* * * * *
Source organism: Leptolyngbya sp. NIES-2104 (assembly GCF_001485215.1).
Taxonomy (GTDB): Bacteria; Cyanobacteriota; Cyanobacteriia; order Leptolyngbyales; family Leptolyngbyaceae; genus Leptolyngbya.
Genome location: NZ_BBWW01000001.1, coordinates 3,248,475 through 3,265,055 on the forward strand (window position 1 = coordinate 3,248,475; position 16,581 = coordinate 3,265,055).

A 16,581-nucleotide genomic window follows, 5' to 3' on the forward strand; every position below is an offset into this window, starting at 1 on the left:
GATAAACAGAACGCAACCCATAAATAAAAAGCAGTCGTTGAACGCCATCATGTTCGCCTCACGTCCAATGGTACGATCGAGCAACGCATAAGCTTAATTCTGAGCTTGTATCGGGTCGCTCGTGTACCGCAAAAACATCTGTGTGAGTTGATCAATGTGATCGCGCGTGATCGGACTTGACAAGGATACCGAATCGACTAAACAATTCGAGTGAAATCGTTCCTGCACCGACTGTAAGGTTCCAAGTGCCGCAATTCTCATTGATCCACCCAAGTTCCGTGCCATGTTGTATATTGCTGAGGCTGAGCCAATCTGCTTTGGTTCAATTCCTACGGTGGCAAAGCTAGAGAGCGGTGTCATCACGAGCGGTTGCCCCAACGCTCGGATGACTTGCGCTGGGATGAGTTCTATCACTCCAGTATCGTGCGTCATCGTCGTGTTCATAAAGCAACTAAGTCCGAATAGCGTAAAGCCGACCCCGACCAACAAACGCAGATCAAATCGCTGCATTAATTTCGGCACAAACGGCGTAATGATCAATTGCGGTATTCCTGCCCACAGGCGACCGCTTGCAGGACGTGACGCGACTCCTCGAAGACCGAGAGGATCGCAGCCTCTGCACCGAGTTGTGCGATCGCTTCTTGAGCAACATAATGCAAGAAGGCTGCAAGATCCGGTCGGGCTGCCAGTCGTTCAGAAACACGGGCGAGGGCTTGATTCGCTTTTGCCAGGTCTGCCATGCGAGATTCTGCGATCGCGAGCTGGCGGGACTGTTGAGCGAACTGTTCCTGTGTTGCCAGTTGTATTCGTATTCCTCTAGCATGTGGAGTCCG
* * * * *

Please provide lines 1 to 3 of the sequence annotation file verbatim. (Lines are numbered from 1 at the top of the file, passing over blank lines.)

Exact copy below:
Source organism: Leptolyngbya sp. NIES-2104 (assembly GCF_001485215.1).
Taxonomy (GTDB): Bacteria; Cyanobacteriota; Cyanobacteriia; order Leptolyngbyales; family Leptolyngbyaceae; genus Leptolyngbya.
Genome location: NZ_BBWW01000001.1, coordinates 3,248,475 through 3,265,055 on the forward strand (window position 1 = coordinate 3,248,475; position 16,581 = coordinate 3,265,055).